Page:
Solitude is hard to find and easy to lose. Jean-Paul Sartre understood it’s capricious nature: “If you’re lonely when you’re alone, you’re in bad company.” So did Balzac, up to a point: “Solitude is fine but you need someone to tell that solitude is fine.” Pooh thought that solitude was the house Christopher Robin went to when he wanted to be alone, whereas Aldous Huxley thought it was more akin to a religion. Me? I often crave it but if I find it, I eventually reject it. Go figure!
By now, you probably know that when I married my wife, I also married her “immediate” family, all forty-nine of them—at least I think that’s the current number but every time I do roll call, I get a different result. In that hurricane, it’s sometimes difficult to find the eye, but even if I do, I’ve learned that soon enough, the gale force winds will turn in the opposite direction and I’d better hold on. But tempestuous as her clan sometimes may be, they never fail to provide me with a lot of first-hand knowledge about the nature and the multiple manifestations of love.
Now don’t get me wrong: I’m no hermit, nor am I likely to head off to a monastery in the near future. The Himalayas are way too crowded and high for me. I like people, a few people, anyway. I’m just not wired for big crowds and that has nothing to do with Covid. I’ve always preferred intimate dinner parties and one-on-one conversations to big soirees and gaggle conversations. I guess that makes me more of an introvert than an extrovert, but solitude is a different order of magnitude. Thoreau may have relished his year on Walden Pond, but I would miss the occasional martini night with my mates or the happy gatherings that spontaneously generate on our front porch on summer evenings. But the ability to chat that comes so naturally to my wife is a foreign language to me. I try to speak it sometimes, but my accent is all wrong and my vocabulary, limited. I’m working on it.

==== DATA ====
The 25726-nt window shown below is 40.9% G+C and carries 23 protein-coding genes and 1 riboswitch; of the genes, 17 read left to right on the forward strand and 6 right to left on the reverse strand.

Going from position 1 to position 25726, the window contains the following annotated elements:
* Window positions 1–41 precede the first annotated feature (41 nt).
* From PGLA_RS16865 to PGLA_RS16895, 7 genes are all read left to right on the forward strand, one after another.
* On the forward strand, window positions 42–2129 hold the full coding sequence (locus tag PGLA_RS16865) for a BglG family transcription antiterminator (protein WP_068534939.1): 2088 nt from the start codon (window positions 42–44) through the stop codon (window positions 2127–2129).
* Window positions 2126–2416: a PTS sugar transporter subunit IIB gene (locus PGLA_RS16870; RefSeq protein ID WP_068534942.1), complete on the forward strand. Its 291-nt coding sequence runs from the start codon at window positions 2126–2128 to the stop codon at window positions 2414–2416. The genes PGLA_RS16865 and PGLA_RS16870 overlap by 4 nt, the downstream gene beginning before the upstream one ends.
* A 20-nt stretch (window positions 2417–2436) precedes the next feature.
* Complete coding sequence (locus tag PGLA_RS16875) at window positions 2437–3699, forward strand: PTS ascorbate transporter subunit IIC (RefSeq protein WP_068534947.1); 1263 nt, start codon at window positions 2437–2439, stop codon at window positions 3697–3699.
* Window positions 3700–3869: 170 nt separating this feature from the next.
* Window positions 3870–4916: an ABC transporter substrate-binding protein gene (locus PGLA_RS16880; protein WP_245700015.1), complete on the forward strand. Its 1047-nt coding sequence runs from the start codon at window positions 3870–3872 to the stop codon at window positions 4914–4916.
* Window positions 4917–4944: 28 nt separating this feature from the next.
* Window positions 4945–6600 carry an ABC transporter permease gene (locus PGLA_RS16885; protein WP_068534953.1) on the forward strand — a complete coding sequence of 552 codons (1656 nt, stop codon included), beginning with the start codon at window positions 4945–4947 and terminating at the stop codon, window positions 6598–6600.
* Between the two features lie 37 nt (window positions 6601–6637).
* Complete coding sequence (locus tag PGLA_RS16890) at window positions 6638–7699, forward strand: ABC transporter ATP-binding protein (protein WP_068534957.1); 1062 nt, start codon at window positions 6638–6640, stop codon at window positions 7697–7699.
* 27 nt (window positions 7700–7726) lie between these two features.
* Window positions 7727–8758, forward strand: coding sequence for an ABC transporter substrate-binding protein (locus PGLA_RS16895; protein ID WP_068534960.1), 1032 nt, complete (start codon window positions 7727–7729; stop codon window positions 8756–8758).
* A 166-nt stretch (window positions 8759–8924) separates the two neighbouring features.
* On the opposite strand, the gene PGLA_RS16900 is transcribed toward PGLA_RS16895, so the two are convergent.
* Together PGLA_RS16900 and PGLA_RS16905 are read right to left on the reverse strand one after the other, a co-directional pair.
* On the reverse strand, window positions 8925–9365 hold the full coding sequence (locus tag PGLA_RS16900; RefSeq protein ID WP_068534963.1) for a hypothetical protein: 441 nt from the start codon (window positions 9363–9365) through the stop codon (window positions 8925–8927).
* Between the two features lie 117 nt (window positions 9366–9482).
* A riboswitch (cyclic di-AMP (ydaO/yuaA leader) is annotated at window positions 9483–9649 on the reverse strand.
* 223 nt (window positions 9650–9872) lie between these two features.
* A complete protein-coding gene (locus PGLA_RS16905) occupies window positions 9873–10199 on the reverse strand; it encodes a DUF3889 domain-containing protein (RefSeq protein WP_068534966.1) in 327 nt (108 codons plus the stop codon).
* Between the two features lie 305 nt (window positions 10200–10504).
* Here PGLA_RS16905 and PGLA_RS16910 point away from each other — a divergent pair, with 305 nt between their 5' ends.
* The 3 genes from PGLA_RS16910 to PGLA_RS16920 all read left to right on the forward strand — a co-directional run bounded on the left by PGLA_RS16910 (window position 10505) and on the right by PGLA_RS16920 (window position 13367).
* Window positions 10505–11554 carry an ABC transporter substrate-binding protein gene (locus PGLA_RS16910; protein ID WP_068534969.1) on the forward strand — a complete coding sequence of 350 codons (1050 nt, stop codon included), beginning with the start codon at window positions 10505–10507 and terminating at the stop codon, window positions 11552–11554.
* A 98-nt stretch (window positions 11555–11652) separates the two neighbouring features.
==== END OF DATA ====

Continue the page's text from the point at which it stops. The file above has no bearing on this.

The solitude I prefer comes in a variety of forms. I can find it in a book and sometimes, if the book is good enough—like Amor Towles latest novel A Gentleman from Moscow, for example—I can even enjoy a small dose of solitude on the beach despite being surrounded by kids digging in the sand, adults throwing frisbees or drinking beer, often both at the same time. I’ve even been known to find a corner of solitude in a crowded room. I mentally wander off and if I’m really lucky, my expression doesn’t give me away. I occasionally nod or say, “Uh-huh” which usually works unless the person speaking to me has just asked me if I like kale. Then I’m in trouble.
So if we’re deep in conversation and you see a vacant expression flit across my face, please don’t take it personally. Chances are that if we got into the conversation in the first place, I like you just fine. I’ve just reached my word limit and need to rest my vocal cords or recharge my inner battery for a moment. Or maybe Christopher Robin has invited me over for tea for two.
Don’t worry; I’ll be right back.
Jamie Kirkpatrick is a writer and photographer who lives in Chestertown, MD. His work has appeared in the Washington Post, the Baltimore Sun, the Philadelphia Inquirer, the Pittsburgh Post-Gazette, the Washington College Alumni Magazine, and American Cowboy Magazine.
Two collections of his essays (“Musing Right Along” and “I’ll Be Right Back”) are available on Amazon. Jamie’s website is www.musingjamie.com